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Stedman and Hutchinson, comps. A Library of American Literature:
An Anthology in Eleven Volumes. 1891.
Vols. IX–XI: Literature of the Republic, Part IV., 1861–1889

A Night in the Forest

By John Winthrop (1588–1649)

[Born in Suffolk, England, 1588. Died in Boston, Mass., 1649. The History of New England from 1630 to 1649.]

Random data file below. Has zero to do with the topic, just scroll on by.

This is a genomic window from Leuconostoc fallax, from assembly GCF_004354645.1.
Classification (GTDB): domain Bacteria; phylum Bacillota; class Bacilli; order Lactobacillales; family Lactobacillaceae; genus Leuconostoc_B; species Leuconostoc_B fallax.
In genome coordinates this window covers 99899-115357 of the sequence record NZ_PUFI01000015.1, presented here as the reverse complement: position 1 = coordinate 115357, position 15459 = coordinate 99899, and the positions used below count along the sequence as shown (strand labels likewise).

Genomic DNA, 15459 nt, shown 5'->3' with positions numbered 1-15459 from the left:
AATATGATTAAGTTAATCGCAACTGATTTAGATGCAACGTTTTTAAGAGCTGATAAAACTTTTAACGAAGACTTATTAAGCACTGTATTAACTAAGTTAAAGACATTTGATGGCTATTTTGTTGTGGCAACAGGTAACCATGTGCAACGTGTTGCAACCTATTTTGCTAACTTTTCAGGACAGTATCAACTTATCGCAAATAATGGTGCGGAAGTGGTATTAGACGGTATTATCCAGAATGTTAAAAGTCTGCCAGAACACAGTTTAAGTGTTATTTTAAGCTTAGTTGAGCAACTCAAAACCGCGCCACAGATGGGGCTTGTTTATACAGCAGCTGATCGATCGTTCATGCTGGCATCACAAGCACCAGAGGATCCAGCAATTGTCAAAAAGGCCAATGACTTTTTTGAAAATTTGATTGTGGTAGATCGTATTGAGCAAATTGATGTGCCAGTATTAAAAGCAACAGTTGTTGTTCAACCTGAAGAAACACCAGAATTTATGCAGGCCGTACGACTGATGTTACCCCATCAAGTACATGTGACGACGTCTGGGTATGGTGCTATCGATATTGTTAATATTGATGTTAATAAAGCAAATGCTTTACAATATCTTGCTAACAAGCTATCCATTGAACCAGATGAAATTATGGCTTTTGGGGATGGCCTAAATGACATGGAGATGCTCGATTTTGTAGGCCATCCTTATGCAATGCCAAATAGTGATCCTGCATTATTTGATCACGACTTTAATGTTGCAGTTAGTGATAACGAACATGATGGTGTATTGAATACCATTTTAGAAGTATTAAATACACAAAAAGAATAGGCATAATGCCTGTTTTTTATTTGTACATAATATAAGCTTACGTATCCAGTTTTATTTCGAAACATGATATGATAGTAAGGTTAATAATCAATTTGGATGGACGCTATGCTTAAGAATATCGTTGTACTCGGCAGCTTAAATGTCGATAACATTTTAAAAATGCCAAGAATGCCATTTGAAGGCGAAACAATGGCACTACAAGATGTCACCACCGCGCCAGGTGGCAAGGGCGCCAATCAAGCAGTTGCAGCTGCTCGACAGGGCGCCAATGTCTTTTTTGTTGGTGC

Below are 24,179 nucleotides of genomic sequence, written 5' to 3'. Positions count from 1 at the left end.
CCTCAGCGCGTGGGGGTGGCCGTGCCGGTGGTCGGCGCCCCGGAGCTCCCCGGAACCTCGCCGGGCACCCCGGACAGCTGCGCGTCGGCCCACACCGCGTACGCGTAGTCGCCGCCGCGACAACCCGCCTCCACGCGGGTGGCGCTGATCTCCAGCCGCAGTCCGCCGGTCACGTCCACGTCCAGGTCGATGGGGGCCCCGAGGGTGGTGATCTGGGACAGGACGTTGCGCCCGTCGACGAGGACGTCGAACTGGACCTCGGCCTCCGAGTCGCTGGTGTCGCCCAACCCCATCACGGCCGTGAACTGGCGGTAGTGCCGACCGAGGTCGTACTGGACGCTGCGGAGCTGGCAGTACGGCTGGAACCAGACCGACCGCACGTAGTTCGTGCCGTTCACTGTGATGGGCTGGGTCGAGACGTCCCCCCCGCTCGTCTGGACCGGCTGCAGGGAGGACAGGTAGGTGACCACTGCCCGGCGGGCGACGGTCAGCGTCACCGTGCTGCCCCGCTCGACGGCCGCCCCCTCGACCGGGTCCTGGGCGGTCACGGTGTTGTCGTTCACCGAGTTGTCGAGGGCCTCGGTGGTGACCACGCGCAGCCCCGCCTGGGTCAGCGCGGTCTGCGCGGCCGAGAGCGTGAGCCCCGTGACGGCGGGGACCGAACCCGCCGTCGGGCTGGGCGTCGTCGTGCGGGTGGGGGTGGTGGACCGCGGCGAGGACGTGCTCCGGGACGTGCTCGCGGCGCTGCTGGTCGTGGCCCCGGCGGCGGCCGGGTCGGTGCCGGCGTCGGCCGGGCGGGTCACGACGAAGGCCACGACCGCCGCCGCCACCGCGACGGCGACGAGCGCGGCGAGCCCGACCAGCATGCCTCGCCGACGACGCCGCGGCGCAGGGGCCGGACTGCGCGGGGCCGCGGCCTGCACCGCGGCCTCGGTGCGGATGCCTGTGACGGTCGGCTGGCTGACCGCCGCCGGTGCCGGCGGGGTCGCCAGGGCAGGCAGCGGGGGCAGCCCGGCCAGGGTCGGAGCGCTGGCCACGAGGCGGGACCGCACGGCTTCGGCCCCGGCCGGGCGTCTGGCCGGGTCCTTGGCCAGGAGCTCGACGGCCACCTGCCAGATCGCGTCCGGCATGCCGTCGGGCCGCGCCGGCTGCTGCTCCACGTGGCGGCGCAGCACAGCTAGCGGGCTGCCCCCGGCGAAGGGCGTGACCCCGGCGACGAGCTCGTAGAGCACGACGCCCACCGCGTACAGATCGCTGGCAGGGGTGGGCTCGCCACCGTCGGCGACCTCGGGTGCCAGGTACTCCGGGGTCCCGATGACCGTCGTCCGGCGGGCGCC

THE GOVERNOR, being at his farm house at Mistick, walked out after supper, and took a piece in his hand, supposing he might see a wolf (for they came daily about the house, and killed swine and calves, etc.); and, being about half a mile off, it grew suddenly dark, so as, in coming home, he mistook his path, and went till he came to a little house of Sagamore John, which stood empty. There he stayed, and having a piece of match in his pocket (for he always carried about him match and a compass, and in summer time snakeweed), he made a good fire near the house, and lay down upon some old mats, which he found there, and so spent the night, sometimes walking by the fire, sometimes singing psalms, and sometimes getting wood, but could not sleep. It was (through God’s mercy) a warm night; but a little before day it began to rain, and, having no cloak, he made shift by a long pole to climb up into the house. In the morning, there came thither an Indian squaw, but perceiving her before she had opened the door, he barred her out; yet she stayed there a great while essaying to get in, and at last she went away, and he returned safe home, his servants having been much perplexed for him, and having walked about, and shot off pieces, and hallooed in the night, but he heard them not.